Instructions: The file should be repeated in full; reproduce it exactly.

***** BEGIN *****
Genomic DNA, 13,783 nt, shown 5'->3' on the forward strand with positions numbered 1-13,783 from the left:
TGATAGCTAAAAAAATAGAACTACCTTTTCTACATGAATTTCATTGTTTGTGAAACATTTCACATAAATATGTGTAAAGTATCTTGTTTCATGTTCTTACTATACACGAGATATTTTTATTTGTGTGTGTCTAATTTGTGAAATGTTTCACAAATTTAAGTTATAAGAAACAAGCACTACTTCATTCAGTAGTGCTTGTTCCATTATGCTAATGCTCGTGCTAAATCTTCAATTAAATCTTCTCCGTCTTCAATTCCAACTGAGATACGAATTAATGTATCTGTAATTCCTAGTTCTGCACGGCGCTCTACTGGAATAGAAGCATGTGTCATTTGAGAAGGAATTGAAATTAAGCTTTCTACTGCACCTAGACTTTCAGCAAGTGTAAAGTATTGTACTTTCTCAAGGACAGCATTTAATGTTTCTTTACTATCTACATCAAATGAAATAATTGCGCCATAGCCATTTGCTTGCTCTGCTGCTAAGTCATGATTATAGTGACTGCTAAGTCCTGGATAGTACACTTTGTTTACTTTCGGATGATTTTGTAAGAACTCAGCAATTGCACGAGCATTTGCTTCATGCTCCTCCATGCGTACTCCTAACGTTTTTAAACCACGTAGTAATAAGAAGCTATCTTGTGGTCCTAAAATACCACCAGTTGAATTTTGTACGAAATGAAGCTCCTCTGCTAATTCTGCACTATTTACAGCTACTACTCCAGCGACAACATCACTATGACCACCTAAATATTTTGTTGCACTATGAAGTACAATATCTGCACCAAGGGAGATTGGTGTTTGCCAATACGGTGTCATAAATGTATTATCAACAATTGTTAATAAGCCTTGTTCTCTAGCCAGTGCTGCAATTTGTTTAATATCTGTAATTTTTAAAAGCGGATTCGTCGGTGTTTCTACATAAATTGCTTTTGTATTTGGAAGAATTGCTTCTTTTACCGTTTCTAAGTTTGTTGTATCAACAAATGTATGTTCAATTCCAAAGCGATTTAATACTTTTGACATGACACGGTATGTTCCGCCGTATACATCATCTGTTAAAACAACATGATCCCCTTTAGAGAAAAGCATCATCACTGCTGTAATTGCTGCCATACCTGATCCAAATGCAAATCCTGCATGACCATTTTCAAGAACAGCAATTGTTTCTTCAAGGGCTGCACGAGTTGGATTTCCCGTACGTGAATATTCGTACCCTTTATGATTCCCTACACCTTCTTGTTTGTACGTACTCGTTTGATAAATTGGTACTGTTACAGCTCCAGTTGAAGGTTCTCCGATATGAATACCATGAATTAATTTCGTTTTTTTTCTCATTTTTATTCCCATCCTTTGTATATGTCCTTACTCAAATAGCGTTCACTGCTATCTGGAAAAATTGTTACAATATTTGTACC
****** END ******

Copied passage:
Genomic DNA, 13,783 nt, shown 5'->3' on the forward strand with positions numbered 1-13,783 from the left:
TGATAGCTAAAAAAATAGAACTACCTTTTCTACATGAATTTCATTGTTTGTGAAACATTTCACATAAATATGTGTAAAGTATCTTGTTTCATGTTCTTACTATACACGAGATATTTTTATTTGTGTGTGTCTAATTTGTGAAATGTTTCACAAATTTAAGTTATAAGAAACAAGCACTACTTCATTCAGTAGTGCTTGTTCCATTATGCTAATGCTCGTGCTAAATCTTCAATTAAATCTTCTCCGTCTTCAATTCCAACTGAGATACGAATTAATGTATCTGTAATTCCTAGTTCTGCACGGCGCTCTACTGGAATAGAAGCATGTGTCATTTGAGAAGGAATTGAAATTAAGCTTTCTACTGCACCTAGACTTTCAGCAAGTGTAAAGTATTGTACTTTCTCAAGGACAGCATTTAATGTTTCTTTACTATCTACATCAAATGAAATAATTGCGCCATAGCCATTTGCTTGCTCTGCTGCTAAGTCATGATTATAGTGACTGCTAAGTCCTGGATAGTACACTTTGTTTACTTTCGGATGATTTTGTAAGAACTCAGCAATTGCACGAGCATTTGCTTCATGCTCCTCCATGCGTACTCCTAACGTTTTTAAACCACGTAGTAATAAGAAGCTATCTTGTGGTCCTAAAATACCACCAGTTGAATTTTGTACGAAATGAAGCTCCTCTGCTAATTCTGCACTATTTACAGCTACTACTCCAGCGACAACATCACTATGACCACCTAAATATTTTGTTGCACTATGAAGTACAATATCTGCACCAAGGGAGATTGGTGTTTGCCAATACGGTGTCATAAATGTATTATCAACAATTGTTAATAAGCCTTGTTCTCTAGCCAGTGCTGCAATTTGTTTAATATCTGTAATTTTTAAAAGCGGATTCGTCGGTGTTTCTACATAAATTGCTTTTGTATTTGGAAGAATTGCTTCTTTTACCGTTTCTAAGTTTGTTGTATCAACAAATGTATGTTCAATTCCAAAGCGATTTAATACTTTTGACATGACACGGTATGTTCCGCCGTATACATCATCTGTTAAAACAACATGATCCCCTTTAGAGAAAAGCATCATCACTGCTGTAATTGCTGCCATACCTGATCCAAATGCAAATCCTGCATGACCATTTTCAAGAACAGCAATTGTTTCTTCAAGGGCTGCACGAGTTGGATTTCCCGTACGTGAATATTCGTACCCTTTATGATTCCCTACACCTTCTTGTTTGTACGTACTCGTTTGATAAATTGGTACTGTTACAGCTCCAGTTGAAGGTTCTCCGATATGAATACCATGAATTAATTTCGTTTTTTTTCTCATTTTTATTCCCATCCTTTGTATATGTCCTTACTCAAATAGCGTTCACTGCTATCTGGAAAAATTGTTACAATATTTGTACC